Comcast Corp. and Amgen Inc. are to ask the U.S. Supreme Court today to further limit class actions following a decision last year in the landmark Wal-Mart Stores Inc. discrimination case that restricted such group litigation, Bloomberg reports. In 2011, the court rejected class certification for a lawsuit brought on behalf of more than 1.5 million female workers alleging discrimination in pay and promotions at Wal- Mart, the world’s largest retailer. The justices, dividing 5-4, said the women failed to point to a common corporate policy that led to discrimination, preventing them from suing as a group. Comcast, the nation’s largest cable company, is trying to stop an antitrust lawsuit that seeks $875 million on behalf of as many as 2 million Philadelphia-area customers. The company contends a federal judge improperly certified the case as a class-action lawsuit without first resolving whether proof of damages could be determined for the plaintiffs as a group. A Philadelphia-based federal appeals court let the case go forward.
The U.S. soldier accused of carrying out one of the worst atrocities of the Iraq and Afghanistan wars is appearing in a military courtroom, where prosecutors will for the first time lay out their case that he slaughtered 16 people, including children, during a predawn raid on two villages in the Taliban’s heartland. Staff Sgt. Robert Bales, a married father of two from Lake Tapps, Wash., is accused of slipping away from a remote outpost in southern Afghanistan early on March 11 with an M-4 rifle outfitted with a grenade launcher to attack the villages of Balandi and Alkozai, in the dangerous Panjwai district of Kandahar Province. The massacre left 16 dead – nine of them children, and 11 of them members of the same family. Six others were wounded, and some of the bodies set afire. Monday marks the start of a preliminary hearing, called an Article 32 hearing, before an investigative officer charged with recommending whether Bales’ case should proceed to a court-martial. The hearing is scheduled to run as long as two weeks, and part of it will be held overnight to allow video testimony from witnesses in Afghanistan.
Legalizing recreational use of marijuana in Washington, allowing same-sex marriage in Maine and permitting physician-assisted death in Massachusetts top a list of ballot measures in 38 states tomorrow. Marijuana, health, marriage and taxes are the dominant themes of the 176 statewide measures, according to a report by the Los Angeles-based Initiative & Referendum Institute at the University of Southern California. Voters in Colorado, Washington and Oregon will decide whether to make their states the first to legalize the recreational use of marijuana, seeking to build on measures that allow it for medical purposes in one-third of U.S. states. Voters in Maine will consider whether to allow same-sex marriage, among four states taking up the issue and the first to consider legalization without initial action by a court or state lawmakers.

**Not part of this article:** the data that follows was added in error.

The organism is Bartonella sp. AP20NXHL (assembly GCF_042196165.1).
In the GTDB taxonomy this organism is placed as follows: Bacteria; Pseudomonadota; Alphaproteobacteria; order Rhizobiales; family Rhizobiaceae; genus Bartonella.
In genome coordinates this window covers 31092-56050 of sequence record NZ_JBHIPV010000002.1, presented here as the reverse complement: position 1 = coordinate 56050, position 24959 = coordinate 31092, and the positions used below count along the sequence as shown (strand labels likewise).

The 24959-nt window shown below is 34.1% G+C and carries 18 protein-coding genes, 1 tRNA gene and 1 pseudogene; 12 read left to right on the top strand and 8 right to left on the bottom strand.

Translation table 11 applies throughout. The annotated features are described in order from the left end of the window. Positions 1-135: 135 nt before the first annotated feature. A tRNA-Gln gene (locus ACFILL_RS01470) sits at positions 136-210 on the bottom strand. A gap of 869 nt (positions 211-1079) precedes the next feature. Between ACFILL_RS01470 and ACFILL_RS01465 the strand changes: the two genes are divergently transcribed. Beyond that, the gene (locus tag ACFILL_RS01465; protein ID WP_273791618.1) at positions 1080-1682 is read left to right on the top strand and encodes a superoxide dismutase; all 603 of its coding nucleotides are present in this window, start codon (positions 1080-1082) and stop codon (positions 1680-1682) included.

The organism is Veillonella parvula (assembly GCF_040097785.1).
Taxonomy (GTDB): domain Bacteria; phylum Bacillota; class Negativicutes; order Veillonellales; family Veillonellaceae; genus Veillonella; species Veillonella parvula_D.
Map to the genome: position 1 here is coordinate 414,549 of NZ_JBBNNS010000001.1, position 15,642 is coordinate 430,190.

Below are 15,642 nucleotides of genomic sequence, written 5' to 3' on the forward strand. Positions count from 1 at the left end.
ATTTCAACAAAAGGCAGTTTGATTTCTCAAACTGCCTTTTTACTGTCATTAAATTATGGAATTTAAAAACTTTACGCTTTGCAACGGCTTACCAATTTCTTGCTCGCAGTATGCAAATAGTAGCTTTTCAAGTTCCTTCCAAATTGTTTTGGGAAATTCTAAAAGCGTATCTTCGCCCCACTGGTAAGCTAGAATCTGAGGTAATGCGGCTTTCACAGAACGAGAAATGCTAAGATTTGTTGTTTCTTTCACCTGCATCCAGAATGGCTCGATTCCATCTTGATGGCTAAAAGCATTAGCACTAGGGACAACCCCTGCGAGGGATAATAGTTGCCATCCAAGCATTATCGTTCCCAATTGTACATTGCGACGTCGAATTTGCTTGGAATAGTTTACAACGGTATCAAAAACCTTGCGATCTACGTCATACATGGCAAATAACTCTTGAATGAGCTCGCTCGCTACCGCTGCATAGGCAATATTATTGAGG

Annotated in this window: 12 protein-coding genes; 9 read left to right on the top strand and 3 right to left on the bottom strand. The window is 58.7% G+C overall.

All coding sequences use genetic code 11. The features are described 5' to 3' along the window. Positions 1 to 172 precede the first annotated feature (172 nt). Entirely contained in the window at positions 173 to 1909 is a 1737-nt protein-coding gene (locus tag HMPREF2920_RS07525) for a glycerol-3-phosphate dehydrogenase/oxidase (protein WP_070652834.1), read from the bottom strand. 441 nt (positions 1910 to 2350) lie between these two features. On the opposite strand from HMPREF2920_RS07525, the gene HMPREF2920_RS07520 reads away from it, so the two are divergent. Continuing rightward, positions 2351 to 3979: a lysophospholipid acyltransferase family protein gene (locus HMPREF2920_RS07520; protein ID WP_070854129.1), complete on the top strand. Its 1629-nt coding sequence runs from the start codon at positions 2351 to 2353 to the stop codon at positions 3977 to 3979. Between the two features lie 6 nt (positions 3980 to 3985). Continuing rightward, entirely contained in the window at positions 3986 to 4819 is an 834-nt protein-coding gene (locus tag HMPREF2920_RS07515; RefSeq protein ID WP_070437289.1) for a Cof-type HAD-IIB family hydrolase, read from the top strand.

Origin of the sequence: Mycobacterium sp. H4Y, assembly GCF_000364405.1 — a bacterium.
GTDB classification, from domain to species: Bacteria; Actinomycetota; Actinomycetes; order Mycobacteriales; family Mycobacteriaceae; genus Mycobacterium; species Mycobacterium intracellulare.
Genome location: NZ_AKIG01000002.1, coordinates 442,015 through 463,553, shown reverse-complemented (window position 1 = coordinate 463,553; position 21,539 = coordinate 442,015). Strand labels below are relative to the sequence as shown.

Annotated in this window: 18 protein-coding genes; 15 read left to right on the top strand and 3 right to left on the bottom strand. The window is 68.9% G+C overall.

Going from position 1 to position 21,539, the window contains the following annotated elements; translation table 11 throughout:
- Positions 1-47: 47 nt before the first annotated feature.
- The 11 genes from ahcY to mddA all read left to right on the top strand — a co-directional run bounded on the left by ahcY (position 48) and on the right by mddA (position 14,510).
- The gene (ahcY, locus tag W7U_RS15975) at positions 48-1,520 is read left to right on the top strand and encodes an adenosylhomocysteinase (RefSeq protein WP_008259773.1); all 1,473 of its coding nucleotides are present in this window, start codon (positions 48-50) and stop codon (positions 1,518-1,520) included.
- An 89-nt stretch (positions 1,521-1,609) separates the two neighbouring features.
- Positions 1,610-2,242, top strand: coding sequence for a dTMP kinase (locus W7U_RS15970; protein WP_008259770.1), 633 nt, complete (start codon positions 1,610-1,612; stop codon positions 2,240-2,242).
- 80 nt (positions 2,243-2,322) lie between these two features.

A negotiating committee representing American Airlines pilots union said on Sunday it is close to finalizing contract language for a labor deal with airlines management. It expects to present a final product to the union board later this week. The board would then review the contract, and if approved, would send it to union members for a ratification vote. Remaining points of the contract which have not yet been agreed upon include language around pay, furlough protection and outsourcing work to pilots who are not represented by the American Airlines union, the group said. American and its pilots have been trying to negotiate a labor contract since 2006. The airline filed for bankruptcy last year to reduce costs and is evaluating a merger with US Airways Group which the pilots union is in favor of.
An Arizona law making it a crime for doctors to perform abortions after 20 weeks of pregnancy is being challenged before a federal appeals court on claims it violates the U.S. Supreme Court’s 1973 Roe v. Wade decision. The Arizona law should be struck down because Roe v. Wade allows women to abort pregnancies before fetuses can survive outside the uterus, lawyers for the Center for Reproductive Rights and other groups representing doctors said in court filings. They are set to argue their case today before the U.S. Court of Appeals in San Francisco. The state’s law makes it a misdemeanor, punishable by as long as six months in jail, to perform an abortion after 20 weeks of pregnancy except in medical emergencies to prevent the mother’s death or “irreversible impairment of a major bodily function.” Lawyers for abortion rights supporters claim that the fundamental right to abortion under Roe v. Wade trumps Arizona’s concern that an unborn child may feel pain during an abortion, according to court filings.